By the Numbers
For The Record
Vol. 31 No. 7 P. 34
According to a Leapfrog Group report, this percentage of hospitals fully meet Leapfrog’s standard for bar code medication administration (BCMA) standards. They require hospitals to have a BCMA system connected to an electronic medication administration record in 100% of medical/surgical units, labor and delivery units, and ICUs (achieved by 98% of hospitals); scan both a patient’s wristband and medication when administering medication at bedside at least 95% of the time (achieved by 70% of hospitals); implement decision supports to flag wrong patient, wrong medication, wrong dose, wrong time, vital sign check, patient-specific allergy check, and second nurse check needed (achieved by 63% of hospitals); and have at least six of eight best practices in place to prevent dangerous workarounds that impede the safety of the BCMA system (achieved by 78% of hospitals).
A study published in JAMA Network Open, “Assessment of Employee Susceptibility to Phishing Attacks at US Health Care Institutions,” found that phishing e-mails present a major cybersecurity risk to hospitals. More than 2.9 million simulated e-mails were sent to employees at six hospitals, with a median click rate of this percentage. However, repeated phishing campaigns were associated with decreased odds of clicking on a subsequent phishing e-mail.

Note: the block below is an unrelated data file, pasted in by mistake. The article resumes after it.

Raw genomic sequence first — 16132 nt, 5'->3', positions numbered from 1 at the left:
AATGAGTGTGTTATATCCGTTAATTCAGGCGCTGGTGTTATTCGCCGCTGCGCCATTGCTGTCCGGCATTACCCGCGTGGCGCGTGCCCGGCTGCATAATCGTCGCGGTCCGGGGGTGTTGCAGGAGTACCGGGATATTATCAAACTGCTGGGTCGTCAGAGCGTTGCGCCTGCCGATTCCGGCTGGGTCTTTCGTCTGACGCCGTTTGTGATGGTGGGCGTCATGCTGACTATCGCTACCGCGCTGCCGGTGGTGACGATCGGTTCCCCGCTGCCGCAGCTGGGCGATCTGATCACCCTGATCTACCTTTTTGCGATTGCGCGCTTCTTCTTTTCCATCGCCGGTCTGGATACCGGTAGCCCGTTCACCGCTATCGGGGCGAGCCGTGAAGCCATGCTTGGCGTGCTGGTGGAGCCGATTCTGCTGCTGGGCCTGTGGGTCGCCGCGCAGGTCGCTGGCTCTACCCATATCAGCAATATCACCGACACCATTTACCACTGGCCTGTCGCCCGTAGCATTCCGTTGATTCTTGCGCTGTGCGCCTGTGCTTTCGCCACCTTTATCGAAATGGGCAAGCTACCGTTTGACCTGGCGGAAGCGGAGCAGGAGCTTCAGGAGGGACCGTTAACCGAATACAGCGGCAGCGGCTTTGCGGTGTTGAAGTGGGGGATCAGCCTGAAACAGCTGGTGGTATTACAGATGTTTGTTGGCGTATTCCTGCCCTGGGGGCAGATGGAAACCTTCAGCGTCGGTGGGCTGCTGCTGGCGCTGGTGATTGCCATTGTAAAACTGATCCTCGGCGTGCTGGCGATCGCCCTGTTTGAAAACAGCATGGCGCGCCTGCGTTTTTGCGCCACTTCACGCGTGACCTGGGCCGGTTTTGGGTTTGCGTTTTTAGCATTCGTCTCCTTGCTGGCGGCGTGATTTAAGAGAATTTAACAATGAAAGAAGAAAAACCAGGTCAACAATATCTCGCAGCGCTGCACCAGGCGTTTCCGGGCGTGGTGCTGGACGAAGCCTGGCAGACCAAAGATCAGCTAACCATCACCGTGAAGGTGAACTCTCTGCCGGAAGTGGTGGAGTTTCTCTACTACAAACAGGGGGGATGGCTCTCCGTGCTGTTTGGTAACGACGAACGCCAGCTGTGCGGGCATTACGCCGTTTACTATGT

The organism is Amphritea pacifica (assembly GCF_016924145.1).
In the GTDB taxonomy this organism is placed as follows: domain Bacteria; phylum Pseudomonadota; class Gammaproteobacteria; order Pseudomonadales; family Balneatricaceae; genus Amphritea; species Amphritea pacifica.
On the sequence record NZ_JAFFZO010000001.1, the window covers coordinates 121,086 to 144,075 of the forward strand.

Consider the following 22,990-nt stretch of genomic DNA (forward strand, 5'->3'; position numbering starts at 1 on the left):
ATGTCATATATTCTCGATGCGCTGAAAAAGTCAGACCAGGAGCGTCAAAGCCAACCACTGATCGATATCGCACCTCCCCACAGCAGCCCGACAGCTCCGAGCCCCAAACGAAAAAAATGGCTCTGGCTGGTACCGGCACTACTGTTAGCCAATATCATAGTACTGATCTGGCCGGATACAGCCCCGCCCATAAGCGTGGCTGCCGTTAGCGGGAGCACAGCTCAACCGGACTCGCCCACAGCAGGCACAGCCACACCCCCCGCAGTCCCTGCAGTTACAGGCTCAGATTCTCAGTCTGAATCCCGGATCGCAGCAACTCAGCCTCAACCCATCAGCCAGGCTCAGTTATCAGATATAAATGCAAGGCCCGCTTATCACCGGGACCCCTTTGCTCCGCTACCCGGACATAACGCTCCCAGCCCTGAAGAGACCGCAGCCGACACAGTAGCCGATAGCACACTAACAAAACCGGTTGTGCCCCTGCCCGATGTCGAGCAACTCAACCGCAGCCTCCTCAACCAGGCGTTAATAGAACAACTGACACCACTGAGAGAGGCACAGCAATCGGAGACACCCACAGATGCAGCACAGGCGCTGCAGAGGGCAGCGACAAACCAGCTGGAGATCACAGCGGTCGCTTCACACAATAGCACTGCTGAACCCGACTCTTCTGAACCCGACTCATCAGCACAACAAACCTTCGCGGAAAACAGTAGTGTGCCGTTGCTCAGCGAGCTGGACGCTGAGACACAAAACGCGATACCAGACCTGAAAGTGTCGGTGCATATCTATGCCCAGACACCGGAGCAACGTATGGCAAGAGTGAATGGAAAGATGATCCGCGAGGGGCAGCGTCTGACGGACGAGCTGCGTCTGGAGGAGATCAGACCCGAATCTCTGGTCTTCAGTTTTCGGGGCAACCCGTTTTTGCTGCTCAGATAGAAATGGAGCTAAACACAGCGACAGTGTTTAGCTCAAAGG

In a CynergisTek cybersecurity survey, this fraction of the organizations reported having conducted an incident response exercise only once or never.
In 2017, the Medicare and Medicaid Electronic Health Record Incentive Programs required hospitals to provide 50% or more of their unique discharged patients with timely access to view, download, and transmit their health information, but the Office of the National Coordinator for Health Information Technology found only this percentage of hospitals reported that 50% or more of patients had activated access to their patient portals.
According to a Leapfrog Group report, this percentage of hospitals fully met the Leapfrog standard for computerized physician order entry (CPOE), which requires hospitals to enter at least 85% of their inpatient medication orders via a CPOE system and prove that at least 60% of medication orders triggered the appropriate warning. Those hospitals that fully meet CPOE standards are more likely to be teaching than nonteaching (72% vs 62%) and more likely to be urban than rural (68% vs 47%).
According to the Department of Justice, Sutter Health LLC, a California-based health care services provider, and several affiliated entities have agreed to pay this amount to resolve allegations that the affiliated entities submitted inaccurate information about the health status of beneficiaries enrolled in Medicare Advantage Plans, which resulted in the plans and providers being overpaid.
In the EHR market, this percentage of the large, 500-plus bed hospital space is controlled by Epic (58%) and Cerner (27%); the pair command 54% of the market of all acute care hospitals in the United States, with Epic claiming 28% and Cerner 26%, according to Healthcare Dive.